Volume 2 Issue 2

Pre-hospital management of cystic fibrosis patients presenting with haemoptysis

This paper discusses the pre-hospital clinical management of cystic fibrosis (CF) patients suffering with haemoptysis. While clear guidelines and procedures exist within hospitals in regard to the management of such patients, the same cannot be said for the pre-hospital setting, with very limited clinical practice guidance. Massive haemoptysis is a serious threat to life, though for some patients such as the CF population, even a minor bleed can have devastating effect on quality of life. This paper proposes a pre-hospital clinical guideline based on a retrospective case series from a large Australian tertiary hospital. It is hoped this paper will provide important clinical information regarding CF patients suffering with haemoptysis as it is imperative the management of these patients is undertaken promptly and is well-informed.

Evaluating the impact on 911 calls by an in-home programme with a multidisciplinary team

Introduction Collaboration of emergency medical services and community organisations such as primary health care providers, social service agencies, and public safety groups can enable innovative initiatives that have the potential to improve the level of health care within a community and reduce health care system pressures. The purpose of this research is to evaluate the impact of an ‘aging at home’ program that uses an integrated health care team involving community paramedics on 911 calls. Methods This study involved a retrospective case series involving a chart review of clients participating in the ‘Aging at Home’ program located in a rural community in Ontario between January 1 2010 and April 30 2011. Each record was evaluated for the presenting problem and whether transport to a local hospital emergency department was initiated by using 911. Results Of the 129 client interactions by community paramedics and personal support workers, 13 chief complaint categories were determined and 15 incidents resulted in emergency department visits by using 911. Conclusion The use of community paramedics in an integrated health care team aimed at supporting clients living at home demonstrates a negative correlation in the use of 911 calls.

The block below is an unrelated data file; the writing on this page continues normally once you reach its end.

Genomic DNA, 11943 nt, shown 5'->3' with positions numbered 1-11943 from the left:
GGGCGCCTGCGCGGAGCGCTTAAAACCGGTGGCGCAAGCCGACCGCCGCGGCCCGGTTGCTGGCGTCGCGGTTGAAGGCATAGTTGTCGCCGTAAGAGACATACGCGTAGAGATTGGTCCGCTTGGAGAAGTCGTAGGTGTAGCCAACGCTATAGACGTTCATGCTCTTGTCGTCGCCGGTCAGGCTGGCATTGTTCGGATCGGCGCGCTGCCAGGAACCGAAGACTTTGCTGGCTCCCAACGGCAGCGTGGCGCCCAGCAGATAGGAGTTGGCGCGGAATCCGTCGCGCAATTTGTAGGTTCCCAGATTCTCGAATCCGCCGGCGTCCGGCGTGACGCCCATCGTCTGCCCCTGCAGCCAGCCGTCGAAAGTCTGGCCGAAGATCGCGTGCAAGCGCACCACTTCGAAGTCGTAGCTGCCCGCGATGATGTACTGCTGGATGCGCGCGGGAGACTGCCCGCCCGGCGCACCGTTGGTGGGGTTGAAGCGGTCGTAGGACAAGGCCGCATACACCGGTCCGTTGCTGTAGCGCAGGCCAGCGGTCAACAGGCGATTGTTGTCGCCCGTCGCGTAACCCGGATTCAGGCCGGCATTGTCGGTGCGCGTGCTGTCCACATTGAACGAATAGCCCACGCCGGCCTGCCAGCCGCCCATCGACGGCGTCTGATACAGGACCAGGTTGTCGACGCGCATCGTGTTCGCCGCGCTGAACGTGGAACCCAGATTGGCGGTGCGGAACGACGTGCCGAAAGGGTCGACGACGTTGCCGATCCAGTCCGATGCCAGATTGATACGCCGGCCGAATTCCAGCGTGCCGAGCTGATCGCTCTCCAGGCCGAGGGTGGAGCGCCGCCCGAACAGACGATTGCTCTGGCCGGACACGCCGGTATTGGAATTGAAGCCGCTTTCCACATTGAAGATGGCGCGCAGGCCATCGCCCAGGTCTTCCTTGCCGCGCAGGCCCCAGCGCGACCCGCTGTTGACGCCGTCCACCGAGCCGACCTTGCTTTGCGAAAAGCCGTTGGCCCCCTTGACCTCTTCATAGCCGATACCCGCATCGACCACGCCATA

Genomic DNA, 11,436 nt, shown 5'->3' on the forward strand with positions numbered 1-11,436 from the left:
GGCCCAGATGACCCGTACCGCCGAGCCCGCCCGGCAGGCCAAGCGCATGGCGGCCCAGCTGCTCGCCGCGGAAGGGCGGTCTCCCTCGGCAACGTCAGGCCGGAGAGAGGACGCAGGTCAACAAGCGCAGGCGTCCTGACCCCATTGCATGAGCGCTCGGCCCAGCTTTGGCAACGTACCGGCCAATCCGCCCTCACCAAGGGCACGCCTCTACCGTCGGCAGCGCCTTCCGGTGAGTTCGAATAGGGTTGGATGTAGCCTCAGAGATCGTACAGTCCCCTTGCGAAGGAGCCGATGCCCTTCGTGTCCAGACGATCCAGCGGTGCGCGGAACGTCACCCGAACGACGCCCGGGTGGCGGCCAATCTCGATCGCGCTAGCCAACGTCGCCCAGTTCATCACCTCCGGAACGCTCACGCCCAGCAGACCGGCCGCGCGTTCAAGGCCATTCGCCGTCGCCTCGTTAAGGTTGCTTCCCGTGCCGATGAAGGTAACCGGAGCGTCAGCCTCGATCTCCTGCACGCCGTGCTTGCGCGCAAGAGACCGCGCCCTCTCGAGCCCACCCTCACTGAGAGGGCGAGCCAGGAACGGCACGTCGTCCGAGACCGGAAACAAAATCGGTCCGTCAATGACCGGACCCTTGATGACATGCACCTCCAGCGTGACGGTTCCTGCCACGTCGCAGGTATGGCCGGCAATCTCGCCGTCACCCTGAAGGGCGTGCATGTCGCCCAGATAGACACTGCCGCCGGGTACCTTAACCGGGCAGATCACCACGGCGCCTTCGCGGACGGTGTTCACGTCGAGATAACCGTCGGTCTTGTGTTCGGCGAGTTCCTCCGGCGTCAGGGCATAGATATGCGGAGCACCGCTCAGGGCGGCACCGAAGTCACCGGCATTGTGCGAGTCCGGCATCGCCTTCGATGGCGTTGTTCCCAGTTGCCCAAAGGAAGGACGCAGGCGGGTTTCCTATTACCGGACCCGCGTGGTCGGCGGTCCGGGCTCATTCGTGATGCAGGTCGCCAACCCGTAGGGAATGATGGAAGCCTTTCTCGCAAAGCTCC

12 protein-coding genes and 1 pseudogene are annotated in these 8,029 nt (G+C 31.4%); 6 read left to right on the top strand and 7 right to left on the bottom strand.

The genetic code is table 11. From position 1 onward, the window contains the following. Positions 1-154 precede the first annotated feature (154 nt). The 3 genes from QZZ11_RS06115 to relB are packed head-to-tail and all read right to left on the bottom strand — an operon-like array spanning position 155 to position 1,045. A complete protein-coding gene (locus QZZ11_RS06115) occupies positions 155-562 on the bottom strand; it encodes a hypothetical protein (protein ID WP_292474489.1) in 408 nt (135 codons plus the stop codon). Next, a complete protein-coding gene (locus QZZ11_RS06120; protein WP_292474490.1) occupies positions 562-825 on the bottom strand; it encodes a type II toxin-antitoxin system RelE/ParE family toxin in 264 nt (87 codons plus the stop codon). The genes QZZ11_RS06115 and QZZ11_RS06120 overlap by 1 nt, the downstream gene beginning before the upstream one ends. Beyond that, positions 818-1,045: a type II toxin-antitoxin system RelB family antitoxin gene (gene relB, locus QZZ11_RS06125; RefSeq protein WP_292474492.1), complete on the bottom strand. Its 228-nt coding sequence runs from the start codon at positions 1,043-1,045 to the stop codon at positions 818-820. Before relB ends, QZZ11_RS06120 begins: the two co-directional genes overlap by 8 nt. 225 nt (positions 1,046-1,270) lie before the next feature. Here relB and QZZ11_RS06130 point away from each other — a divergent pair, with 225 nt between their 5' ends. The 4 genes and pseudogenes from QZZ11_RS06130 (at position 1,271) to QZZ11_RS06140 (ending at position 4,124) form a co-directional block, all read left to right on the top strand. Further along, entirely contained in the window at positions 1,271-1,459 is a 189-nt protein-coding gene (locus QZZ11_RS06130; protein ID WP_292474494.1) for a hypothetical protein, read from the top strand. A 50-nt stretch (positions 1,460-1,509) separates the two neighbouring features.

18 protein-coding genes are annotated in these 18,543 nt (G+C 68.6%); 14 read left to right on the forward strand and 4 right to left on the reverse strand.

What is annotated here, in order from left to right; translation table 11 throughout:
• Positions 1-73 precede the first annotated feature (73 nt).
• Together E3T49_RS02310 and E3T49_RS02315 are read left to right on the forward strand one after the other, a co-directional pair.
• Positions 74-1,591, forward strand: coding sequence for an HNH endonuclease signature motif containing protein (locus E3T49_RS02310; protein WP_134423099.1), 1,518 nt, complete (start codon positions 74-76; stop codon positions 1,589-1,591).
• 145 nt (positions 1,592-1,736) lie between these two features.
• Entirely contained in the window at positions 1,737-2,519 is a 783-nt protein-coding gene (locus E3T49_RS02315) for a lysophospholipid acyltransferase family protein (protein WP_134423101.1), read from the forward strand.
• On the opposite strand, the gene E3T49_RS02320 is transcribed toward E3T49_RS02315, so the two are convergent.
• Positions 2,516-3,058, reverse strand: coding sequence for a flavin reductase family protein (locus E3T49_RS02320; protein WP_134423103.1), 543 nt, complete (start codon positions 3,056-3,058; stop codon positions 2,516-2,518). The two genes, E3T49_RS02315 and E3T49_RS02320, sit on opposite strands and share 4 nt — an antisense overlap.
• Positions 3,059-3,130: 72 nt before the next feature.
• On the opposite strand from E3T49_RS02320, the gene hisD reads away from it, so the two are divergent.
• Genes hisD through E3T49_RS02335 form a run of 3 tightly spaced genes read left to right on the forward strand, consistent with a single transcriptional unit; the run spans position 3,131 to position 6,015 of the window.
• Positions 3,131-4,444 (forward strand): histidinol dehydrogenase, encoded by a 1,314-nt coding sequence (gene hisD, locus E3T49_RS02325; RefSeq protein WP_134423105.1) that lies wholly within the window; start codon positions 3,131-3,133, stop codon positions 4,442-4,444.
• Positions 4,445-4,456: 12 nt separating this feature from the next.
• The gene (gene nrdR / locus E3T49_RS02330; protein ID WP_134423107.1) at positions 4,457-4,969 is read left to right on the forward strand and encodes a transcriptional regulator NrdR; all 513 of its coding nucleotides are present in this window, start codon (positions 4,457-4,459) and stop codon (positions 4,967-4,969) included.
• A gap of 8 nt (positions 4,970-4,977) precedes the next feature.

Disaster training: lessons learnt from the 2008 Sichuan China earthquake

Gaps in training have been identified from reviews of the experiences of prehospital medical personnel faced with previous disasters like the Sichuan earthquake in 2008. It would be useful to identify and develop standardised training and educational core competencies in pre-hospital disaster training adapted to the local situation and health system in China. This paper identified six areas of training needs for responders to enhance their effectiveness in disaster settings. Two levels of training for frontline first responders and disaster response managers may be the best approach to encompass the wide range of competencies expected to deal with disaster situations. Healthcare professionals globally have much to learn from the experiences and lessons of natural disasters in China.

Risk factors for musculo-skeletal injuries in Australian paramedics

This cross-sectional study aimed to determine the individual, physical and psychosocial risk factors associated with back, neck and shoulder musculoskeletal pain, injuries and claims in paramedics.An internet-based survey of an Australian ambulance service was conducted between May and June 2011. The questionnaire included individual (demographic and psychological) items, and questions on the physical and psychosocial aspects of the job. The outcome measures included pain, injuries sustained and claims in the previous 12 months.Variables associated with pain included perceived heavy manual handling, not being consulted about work changes and the high physical and psychological consequences of the job including feeling worn out, while increased alcohol consumption was also found to be associated with pain. Variables associated with injuries included heavy manual handling, being consulted about work changes, work organisation factors, lack of psychological support from the line manager and feeling worn out. Variables associated with claims were older age, being female, having a busy last shift rotation, repetitive and heavy manual handling, worry about patient violence and increased alcohol consumption.Perceived injury risk mitigation strategies included reducing the physical job demands, including reducing the weight of kit and equipment.